Back in April, when Knox was 3 months old, I made the insane decision to fly with him…alone. I wanted to surprise my best friend for her baby shower, and even though I was petrified to fly alone with Knox, it was totally worth it.
Knox didn’t scream the whole flight [thank goodness] but it wasn’t a walk in the park either. Flying solo already stresses me out [I’m always scared I’ll go to the wrong gate or be in the bathroom when my section is called so I’ll end up in the middle seat of the back row or something…] but adding a baby into the equation is a whole new form of insanity.
Luckily, I only had to fly one way by myself with Knox, as Stuart was driving out five days later, and we were going to all drive home together. But along the way, I learned a few things about what to do and definitely what NOT to do when flying solo with a baby. Here are the 20 things I learned:
- Bring a baby carrier AND a stroller. [I brought a wrap, but no stroller in order to simplify, but having another option would’ve been nice…and even if Knox wasn’t in it, my diaper bag could’ve taken up residence, and saved my shoulder some weight. And if you bring a stroller, still try to pack a carrier, so if your baby will sleep in it on the flight, you can be hands free to eat, drink, or just have your arms in a relaxed state.]
- Check your carseat with your luggage. [As opposed to checking it at the gate. It’s free, and it’ll provide you with extra space for your diaper bag if you end up carrying baby. I put mine in TWO extra large, extra durable trash bags and that kept it from getting beat up.]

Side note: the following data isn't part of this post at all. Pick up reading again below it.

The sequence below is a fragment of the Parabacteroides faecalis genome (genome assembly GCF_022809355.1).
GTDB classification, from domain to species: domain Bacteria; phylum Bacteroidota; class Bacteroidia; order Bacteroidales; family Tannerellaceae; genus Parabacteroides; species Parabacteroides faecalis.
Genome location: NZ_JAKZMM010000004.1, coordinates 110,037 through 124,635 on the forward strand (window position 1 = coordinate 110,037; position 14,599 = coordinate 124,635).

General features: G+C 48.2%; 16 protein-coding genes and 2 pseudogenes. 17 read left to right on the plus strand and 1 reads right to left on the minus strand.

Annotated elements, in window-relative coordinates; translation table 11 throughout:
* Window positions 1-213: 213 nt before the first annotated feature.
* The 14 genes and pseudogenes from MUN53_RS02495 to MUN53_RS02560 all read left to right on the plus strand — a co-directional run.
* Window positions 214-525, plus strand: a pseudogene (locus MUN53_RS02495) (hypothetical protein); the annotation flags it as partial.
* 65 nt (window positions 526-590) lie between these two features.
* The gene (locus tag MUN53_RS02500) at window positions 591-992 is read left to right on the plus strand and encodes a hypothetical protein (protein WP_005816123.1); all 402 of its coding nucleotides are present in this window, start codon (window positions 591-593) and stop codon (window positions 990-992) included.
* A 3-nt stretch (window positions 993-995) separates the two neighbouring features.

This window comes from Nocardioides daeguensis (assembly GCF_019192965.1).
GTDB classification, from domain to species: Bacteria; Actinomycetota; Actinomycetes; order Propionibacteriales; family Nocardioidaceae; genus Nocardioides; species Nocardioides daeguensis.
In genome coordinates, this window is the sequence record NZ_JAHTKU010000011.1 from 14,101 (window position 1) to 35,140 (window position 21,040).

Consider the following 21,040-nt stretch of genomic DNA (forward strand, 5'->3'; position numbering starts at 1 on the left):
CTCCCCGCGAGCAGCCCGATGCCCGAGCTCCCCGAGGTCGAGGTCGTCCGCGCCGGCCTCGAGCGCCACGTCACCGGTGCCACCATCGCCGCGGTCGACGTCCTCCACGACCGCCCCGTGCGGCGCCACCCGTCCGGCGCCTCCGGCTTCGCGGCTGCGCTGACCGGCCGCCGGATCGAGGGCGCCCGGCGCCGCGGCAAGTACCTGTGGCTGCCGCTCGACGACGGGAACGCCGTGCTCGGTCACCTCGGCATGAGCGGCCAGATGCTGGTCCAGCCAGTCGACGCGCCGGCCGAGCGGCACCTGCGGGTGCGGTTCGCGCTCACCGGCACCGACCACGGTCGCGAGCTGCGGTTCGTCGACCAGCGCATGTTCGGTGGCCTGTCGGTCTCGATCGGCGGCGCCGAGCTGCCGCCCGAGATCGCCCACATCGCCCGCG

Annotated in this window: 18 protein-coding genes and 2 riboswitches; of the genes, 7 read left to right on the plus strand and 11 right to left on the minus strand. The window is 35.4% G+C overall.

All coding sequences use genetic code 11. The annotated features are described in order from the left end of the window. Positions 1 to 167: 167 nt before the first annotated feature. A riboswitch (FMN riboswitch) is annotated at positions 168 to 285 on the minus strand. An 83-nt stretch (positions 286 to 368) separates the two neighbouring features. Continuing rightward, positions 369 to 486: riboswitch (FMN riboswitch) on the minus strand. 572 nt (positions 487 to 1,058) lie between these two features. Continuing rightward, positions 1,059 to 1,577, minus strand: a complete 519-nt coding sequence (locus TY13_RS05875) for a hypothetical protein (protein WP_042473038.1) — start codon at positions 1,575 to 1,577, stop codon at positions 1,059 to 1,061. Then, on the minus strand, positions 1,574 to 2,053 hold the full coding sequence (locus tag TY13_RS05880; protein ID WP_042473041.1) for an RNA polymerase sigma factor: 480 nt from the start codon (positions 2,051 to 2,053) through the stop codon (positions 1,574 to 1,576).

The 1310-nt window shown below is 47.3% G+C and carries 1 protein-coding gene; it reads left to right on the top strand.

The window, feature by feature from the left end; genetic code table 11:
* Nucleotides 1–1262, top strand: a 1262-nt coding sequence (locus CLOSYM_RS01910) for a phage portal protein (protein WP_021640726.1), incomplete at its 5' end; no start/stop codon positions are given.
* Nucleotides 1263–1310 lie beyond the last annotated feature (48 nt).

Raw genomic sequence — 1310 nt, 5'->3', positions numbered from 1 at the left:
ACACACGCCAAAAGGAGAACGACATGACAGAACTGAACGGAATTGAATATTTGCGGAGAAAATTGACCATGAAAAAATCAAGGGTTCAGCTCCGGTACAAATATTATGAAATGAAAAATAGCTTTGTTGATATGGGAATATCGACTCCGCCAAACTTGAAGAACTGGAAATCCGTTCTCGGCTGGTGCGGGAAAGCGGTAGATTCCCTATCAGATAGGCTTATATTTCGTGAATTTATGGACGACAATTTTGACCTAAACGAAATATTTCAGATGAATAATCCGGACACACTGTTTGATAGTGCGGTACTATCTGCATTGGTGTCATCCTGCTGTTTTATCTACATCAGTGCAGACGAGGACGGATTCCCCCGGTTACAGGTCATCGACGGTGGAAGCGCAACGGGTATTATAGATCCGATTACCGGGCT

- Sit in a WINDOW seat. [You can control the blind being up or down, which helps keep it dark for baby, and it gives you more privacy if you’re nursing. If you have to go to the bathroom, just hold it for heavens sake, and if baby has a blow out, people in your row won’t mind standing up so you can get out of your seat to get to the bathroom.]
- Try your hardest NOT to sit next to a 12 year old boy…instead aim for the grandma type or the best scenario: an empty row. [I got overwhelmed with picking a seat, wanting to be somewhat near the front and just picked the first open window seat I saw, and regretted my choice of flying companion…he was around 12, and whispered something about sitting next to a baby to his Dad. I chose not to hear him. But I did have to be triple careful that I didn’t flash any body parts while trying to nurse Knox.]
- Practice practice practice nursing in public with a cover. [I never got the hang of nursing with a cover, it was always awkward, difficult and uncomfortable. I brought a muslin cover and wore a nursing shirt (see #13) but I wish I would’ve been a little bit more seasoned in the art of nursing with a cover.]
- If you happen to get an empty row, make sure baby is VERY visible. [That way passengers boarding the flight will know that if they choose your row, they’re also choosing to sit next to a baby that is very unpredictable in behavior.]